Curmudgucation: Survey: Pandemic Effects on Early Childhood Education
Defending the Early Years is an organization whose stated mission “is to work for a just, equitable, and quality early childhood education for every young child, by informing educators, administrators, and parents about how children develop and learn best and advocating for the active, playful, experiential approaches to learning informed by child development theory and evidence-based research.”
DEY has done some valuable advocacy work around the issues of too-early academic instruction and the introduction of on-line pre-school (yes, that’s really a thing). This summer they conducted a survey looking at the effects of pandemic education, and they’ve just released the results.
Links to the survey were sent out through the organization’s social media accounts, so there is some self-selected tilt to the respondents, but since that tilt is likely to be toward people who care about early childhood education (and who have an internet connection), these results are still worth looking at.
The respondents are pretty evenly split between parents and teachers of children between 0 and 8 years. with a smaller group who are both.
A third of both parents and teachers were not working, with more than a third working full time from home. About two thirds of the parents reported their children were doing some sort of remote or online schooling. That broke down into 24% daily lessons less than an hour, 23% 1-2 hours, and 19% more than 2 hours. 31% had daily assignments to submit, while 38% submitted weekly.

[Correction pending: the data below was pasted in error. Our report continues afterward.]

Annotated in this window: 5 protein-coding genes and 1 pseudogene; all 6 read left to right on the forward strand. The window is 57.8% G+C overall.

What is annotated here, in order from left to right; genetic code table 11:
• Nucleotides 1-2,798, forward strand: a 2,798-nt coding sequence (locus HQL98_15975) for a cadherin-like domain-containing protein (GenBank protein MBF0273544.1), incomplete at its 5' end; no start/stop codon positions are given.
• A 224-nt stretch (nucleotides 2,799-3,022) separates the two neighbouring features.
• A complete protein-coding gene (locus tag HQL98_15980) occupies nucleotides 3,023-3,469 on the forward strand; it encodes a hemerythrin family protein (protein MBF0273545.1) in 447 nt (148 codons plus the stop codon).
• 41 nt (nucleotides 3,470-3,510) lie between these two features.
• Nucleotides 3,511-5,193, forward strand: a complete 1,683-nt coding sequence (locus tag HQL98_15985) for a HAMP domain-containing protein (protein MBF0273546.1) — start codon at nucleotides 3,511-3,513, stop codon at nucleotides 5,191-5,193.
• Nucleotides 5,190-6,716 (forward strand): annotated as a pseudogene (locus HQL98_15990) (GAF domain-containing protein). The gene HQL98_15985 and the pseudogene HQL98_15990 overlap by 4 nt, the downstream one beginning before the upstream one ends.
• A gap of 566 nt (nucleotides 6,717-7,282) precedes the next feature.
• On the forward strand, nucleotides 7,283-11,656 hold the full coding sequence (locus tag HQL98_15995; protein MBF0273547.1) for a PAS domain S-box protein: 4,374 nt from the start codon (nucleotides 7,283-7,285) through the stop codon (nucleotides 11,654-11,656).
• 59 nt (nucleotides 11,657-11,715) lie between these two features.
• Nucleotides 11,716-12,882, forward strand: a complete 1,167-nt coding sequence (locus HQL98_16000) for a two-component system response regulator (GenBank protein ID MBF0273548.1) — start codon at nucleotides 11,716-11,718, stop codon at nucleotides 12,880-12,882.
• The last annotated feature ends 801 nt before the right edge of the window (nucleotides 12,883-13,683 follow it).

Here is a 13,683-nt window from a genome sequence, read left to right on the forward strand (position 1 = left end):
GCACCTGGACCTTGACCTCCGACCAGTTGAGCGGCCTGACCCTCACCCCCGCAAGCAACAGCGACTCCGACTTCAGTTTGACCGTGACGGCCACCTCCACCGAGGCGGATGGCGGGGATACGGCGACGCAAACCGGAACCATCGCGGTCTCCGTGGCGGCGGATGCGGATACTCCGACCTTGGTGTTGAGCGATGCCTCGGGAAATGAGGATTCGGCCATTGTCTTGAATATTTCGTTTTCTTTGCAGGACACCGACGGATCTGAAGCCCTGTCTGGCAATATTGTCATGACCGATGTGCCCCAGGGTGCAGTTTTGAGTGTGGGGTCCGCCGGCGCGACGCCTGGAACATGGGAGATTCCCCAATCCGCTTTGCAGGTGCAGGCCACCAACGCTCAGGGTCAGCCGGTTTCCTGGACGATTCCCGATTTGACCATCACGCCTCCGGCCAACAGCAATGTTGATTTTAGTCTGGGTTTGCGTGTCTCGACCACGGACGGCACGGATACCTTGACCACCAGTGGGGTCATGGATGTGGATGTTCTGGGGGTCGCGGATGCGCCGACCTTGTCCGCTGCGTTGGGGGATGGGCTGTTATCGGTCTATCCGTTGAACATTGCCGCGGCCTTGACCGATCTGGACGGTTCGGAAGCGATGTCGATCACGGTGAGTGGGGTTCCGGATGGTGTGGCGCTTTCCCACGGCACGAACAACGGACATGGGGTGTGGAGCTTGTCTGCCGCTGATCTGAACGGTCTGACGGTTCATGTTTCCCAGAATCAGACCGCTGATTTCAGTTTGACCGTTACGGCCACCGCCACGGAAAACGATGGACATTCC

Adjustment was a challenge. Only 15% of the parents reported that students had an easy or very easy adjustment, and only 23% of the parents reported an easy or very easy adjustment for themselves. From the teacher side, only about 1 in 5 teachers reported that more than half of students adjusted well across all ECE age groups. Virtually nobody thought that all students adjusted well. Of teachers, only about 1 in 5 reported an easy or very easy adjustment.
The survey also asked respondents to rate particular areas of concern. More than half of parents were somewhat to very concerned about all issues, but financial, returning to work, and children falling behind only drew under 60% of responses. The greatest number of parents rated an increase in child or parent stress as a concern, with more than 60% very concerned. Safely reopening schools and children missing social interaction with peers followed closely 87% and 90%. Academic concerns fell in the middle of the pack.
The areas of concern for the greatest number of teachers were safely reopening schools, establishing relationships with students, and an overall increase in stress for both children and teachers.
The survey also allowed for open-ended responses. Some tidbits from that portion include the not-surprising result that younger children “rarely stayed engaged with Zoom meetings” and that parents reported much of the online learning was not age appropriate. While many students found the entire process boring, some families did report that the experience increased communication and engagement within the family itself.
Technology itself was a challenge, a concerning result since the nature of the survey meant that respondents had, at least, a decent dependable internet connection. In areas less well-covered, the tech problems could only be worse.
The survey is from the beginning of last summer, which in pandemic terms seems to be about a thousand years ago, and we can reasonably expect that some districts are better-prepared and more well-organized this fall than they were last spring. But the results of the survey still provide one more set of data points about how teachers and parents working with the very youngest children are experiencing pandemic emergency schooling. The full report is worth a look.
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